Marching Forward

Kia ora on Waitangi Day.

What a perfect day to thank you for being part of a global movement that celebrates diversity, freedom, social justice and civil rights. There is, obviously, still a lot of work to do both here and abroad. But we’d like to thank you for reading this, for marching on the 21st, for talking to us by Facebook, for sharing our tears and joys and for encouraging us to keep the Women‘s March movement going.

We have a few things to share so please read on. Then join the Facebook Group, complete the survey and order a t-shirt.

If you’d like to contact us, the best ways are through Facebook or email womensmarchnz@gmail.com.

 

 

T-shirts! Hats! Beanies!

Souvenir t-shirts from the Women‘s March are available at the Women’s March Store, you can also buy hats and beanies.

Net proceeds benefit the Women‘s March Aotearoa New Zealand effort.

Please note: there is a shipping fee but we are told that is not per shirt. It will be more economical to order with your friends and submit a group order.

 

 

Join our Facebook group

We are blown away by the amount of feedback, messages and ideas you have sent us through the Facebook page. We’ve been doing our best to reply to them but we figured a better way would be to open the discussion.

Please join our Facebook group where we can all chat, make plans, discuss ideas and share our successes (and frustrations).

We have a handful of administrators who will review and accept members as quickly as possible (while doing their best to keep out the trolls).

 

 

What’s next?

We’ve received lots of messages asking ‘what’s next?’  That’s not an easy question to answer.  There is so much to do!

We’ll announce events and gatherings through this newsletter and Facebook.  This is a marathon, not a sprint.

Women‘s March Global is sharing 10 activities in 100 days. Let’s adjust them to work in New Zealand!  The first two are:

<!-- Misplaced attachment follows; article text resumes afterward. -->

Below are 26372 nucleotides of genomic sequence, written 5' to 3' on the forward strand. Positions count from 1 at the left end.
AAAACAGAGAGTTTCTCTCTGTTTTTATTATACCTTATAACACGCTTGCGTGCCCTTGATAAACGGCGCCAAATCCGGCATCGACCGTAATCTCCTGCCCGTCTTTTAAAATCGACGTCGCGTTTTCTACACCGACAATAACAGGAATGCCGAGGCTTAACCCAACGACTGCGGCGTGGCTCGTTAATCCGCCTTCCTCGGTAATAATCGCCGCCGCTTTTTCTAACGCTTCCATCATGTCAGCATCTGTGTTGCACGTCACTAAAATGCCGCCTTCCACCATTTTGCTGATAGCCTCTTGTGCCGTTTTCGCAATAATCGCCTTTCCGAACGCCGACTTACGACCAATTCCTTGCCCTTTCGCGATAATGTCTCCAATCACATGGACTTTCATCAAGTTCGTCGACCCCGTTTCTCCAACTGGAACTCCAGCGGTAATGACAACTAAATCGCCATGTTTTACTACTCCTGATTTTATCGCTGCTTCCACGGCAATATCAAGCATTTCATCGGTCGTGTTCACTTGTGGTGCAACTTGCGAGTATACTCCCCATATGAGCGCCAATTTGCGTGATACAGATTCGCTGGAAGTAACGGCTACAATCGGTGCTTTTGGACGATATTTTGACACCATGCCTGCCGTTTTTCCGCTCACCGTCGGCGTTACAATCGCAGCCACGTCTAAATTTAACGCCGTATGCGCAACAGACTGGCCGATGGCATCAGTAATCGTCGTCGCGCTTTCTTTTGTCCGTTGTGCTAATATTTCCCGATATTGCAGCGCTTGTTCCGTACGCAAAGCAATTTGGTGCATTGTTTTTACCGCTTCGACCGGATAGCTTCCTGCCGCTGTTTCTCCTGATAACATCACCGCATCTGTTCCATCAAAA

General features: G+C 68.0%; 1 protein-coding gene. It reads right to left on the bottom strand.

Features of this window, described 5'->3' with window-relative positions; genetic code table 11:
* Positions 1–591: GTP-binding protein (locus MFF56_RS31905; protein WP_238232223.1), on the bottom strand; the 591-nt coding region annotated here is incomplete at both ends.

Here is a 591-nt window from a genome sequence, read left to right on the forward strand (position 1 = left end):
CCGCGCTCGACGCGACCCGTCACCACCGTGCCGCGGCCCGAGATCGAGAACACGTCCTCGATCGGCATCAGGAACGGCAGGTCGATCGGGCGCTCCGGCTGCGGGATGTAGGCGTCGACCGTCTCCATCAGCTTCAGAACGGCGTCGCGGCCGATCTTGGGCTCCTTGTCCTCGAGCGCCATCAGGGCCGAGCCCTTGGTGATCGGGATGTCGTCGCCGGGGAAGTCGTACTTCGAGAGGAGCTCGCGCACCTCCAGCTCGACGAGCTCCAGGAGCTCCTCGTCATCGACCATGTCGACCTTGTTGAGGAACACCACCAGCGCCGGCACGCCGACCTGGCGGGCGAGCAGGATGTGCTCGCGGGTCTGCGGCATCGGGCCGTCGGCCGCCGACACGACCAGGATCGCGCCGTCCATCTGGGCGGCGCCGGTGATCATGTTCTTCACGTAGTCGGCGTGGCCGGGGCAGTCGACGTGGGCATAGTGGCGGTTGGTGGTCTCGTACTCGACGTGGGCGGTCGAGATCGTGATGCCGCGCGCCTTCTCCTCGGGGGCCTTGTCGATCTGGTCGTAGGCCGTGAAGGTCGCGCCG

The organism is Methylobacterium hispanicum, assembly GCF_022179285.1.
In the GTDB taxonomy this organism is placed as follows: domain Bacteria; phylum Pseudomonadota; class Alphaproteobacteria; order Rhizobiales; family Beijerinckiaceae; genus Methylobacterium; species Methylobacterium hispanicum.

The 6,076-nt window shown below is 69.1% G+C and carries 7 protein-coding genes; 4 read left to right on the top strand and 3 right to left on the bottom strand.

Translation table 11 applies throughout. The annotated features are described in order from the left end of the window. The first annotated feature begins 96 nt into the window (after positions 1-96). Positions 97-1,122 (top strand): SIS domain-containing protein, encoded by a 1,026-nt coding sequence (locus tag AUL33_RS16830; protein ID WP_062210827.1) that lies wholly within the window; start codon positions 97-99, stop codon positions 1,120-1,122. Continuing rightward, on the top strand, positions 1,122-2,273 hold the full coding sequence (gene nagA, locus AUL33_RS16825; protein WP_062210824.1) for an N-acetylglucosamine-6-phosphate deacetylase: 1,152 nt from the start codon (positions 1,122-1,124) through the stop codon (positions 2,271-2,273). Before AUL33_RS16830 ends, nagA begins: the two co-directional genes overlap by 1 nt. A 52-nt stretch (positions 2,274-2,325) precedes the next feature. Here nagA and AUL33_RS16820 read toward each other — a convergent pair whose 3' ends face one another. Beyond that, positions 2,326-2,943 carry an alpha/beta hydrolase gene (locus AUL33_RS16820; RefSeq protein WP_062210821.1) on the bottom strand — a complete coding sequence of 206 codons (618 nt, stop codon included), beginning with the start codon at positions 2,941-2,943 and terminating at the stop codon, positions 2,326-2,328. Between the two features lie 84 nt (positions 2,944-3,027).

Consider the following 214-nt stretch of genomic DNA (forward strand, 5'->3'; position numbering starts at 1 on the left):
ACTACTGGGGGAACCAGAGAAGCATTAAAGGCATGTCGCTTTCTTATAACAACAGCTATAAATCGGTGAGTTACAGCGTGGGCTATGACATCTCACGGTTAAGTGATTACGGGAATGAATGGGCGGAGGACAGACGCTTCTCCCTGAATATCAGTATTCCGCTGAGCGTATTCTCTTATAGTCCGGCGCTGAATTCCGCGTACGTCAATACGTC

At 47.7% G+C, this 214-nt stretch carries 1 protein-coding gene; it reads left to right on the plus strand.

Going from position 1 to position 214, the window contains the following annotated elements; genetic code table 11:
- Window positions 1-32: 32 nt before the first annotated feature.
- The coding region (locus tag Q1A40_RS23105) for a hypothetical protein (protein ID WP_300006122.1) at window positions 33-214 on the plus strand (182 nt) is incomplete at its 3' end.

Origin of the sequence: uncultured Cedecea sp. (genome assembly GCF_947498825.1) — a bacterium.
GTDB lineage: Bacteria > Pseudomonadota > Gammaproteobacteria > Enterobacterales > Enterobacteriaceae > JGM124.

1. Send a letter or email or make a phone call to your local MP about an issue you marched for. You might want to say something about the importance of pay equity, supporting scientists to research climate change or increasing our refugee quota. You can remind them (though they know this!) that an election is in seven months and you’ll be voting for the MP and party who best represent your concerns. For American citizens living in New Zealand, you can also call your Senators and Representatives (and your Governor) and make the same demands. There are phone numbers for various appointments. We’ll do our best to post them on our Facebook page.  For example last week we posted the phone number for the National Security Council (212-224-4751) that you can ring and state your concern that Steve Bannon should not be on the NSC and that there needs to be a Senate hearing. Just ring the number and leave a message.
  2. Hold a huddle. Women‘s March Global suggests that you get together a small group of friends, family, neighbors and fellow marchers, with this guide on the main Women‘s March website. Your role as a host is a critical part of how we keep the Women’s March spirit alive, build the movement beyond those who marched, and set a concrete plan of action. You can register on the main Women‘s March page but we also suggest you jump on our Facebook group to connect with Women‘s Marchers near you.

 

We want to hear from YOU!

Women‘s March Aotearoa/New Zealand started as a very (very!) small group of volunteers. Okay, there were two of us. You don’t get a much smaller group than that! But as the idea of the marches grew, we ended up with a few people in each of the major cities wanting to help. We’re here to stay – but we are still a very (very!) small group.

We need you. We know that in addition to being like-minded, you are also hugely talented. Many of you want to know how you can help. We love that. And we want to know how you want to use this platform and movement.

Please complete our survey and tell us what you think.  We’ll do our best to deliver and we will call on you for your talent and expertise.

 

He waka eke noa – we’re all in this together.